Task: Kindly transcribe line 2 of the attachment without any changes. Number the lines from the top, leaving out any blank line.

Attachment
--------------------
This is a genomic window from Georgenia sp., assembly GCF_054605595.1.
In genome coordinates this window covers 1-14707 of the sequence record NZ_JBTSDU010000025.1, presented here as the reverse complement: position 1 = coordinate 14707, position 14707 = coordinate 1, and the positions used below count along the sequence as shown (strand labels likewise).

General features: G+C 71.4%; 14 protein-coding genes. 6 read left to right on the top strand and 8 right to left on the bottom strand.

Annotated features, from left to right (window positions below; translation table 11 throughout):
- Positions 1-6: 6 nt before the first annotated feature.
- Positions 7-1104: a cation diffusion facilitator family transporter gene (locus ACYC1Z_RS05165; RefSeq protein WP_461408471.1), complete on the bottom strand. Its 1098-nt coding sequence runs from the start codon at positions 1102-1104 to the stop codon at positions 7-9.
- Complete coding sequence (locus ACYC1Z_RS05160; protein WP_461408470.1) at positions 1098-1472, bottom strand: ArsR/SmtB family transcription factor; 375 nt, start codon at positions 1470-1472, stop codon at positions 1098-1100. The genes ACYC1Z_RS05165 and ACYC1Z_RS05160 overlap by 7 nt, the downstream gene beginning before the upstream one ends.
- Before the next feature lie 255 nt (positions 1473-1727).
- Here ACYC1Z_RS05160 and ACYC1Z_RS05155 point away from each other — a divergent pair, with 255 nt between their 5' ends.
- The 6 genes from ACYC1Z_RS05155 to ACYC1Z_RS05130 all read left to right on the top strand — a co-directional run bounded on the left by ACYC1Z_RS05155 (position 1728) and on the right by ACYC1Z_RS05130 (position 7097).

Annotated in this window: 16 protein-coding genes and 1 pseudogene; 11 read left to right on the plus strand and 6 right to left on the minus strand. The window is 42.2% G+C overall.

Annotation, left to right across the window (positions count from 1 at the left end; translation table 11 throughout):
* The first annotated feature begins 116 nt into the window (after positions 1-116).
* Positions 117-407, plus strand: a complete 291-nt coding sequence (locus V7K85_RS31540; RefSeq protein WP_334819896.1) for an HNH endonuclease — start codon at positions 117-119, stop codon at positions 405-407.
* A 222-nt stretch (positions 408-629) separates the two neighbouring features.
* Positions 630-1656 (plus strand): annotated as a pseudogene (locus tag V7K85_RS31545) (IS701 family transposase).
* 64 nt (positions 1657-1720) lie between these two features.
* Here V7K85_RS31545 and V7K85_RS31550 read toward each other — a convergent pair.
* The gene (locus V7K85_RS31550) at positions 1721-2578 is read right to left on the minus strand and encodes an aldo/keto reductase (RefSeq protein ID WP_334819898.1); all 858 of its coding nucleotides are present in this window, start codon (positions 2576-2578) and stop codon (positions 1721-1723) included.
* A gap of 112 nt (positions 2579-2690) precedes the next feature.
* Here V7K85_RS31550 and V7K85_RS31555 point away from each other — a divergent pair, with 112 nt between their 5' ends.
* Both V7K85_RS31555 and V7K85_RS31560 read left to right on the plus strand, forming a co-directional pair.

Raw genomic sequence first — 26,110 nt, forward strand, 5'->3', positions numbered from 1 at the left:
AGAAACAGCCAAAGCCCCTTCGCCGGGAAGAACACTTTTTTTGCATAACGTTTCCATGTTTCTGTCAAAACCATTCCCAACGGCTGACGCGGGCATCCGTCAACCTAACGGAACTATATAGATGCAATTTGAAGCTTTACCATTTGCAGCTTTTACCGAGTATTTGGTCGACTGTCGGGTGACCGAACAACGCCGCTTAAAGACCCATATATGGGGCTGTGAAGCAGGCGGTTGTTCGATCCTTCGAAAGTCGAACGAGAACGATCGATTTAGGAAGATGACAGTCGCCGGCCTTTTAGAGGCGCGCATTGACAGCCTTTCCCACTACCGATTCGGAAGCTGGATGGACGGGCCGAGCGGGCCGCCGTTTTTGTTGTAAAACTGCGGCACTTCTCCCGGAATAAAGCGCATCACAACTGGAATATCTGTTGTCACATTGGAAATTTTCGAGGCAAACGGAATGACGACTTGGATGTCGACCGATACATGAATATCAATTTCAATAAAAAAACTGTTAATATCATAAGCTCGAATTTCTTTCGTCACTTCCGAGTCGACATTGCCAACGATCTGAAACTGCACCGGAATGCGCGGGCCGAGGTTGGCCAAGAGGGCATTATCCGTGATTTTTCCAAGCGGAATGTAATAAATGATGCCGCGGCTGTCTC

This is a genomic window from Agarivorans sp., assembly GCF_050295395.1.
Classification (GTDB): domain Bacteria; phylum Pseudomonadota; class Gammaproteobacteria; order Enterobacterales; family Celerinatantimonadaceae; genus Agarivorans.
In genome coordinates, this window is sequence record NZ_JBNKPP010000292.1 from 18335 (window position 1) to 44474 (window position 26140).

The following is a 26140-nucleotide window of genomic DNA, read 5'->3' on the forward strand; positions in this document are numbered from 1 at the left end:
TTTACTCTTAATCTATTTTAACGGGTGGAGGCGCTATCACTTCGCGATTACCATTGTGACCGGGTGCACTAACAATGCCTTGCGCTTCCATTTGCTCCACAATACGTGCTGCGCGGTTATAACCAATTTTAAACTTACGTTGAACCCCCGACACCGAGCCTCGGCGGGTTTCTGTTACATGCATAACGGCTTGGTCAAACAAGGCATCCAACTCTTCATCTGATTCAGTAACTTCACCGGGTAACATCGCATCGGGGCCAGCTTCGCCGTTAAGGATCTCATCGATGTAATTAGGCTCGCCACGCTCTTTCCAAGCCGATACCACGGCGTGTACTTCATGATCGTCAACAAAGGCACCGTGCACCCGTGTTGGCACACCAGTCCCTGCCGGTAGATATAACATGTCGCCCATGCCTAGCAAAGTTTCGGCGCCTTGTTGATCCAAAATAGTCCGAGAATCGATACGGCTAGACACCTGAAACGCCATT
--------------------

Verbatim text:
In genome coordinates this window covers 1-14707 of the sequence record NZ_JBTSDU010000025.1, presented here as the reverse complement: position 1 = coordinate 14707, position 14707 = coordinate 1, and the positions used below count along the sequence as shown (strand labels likewise).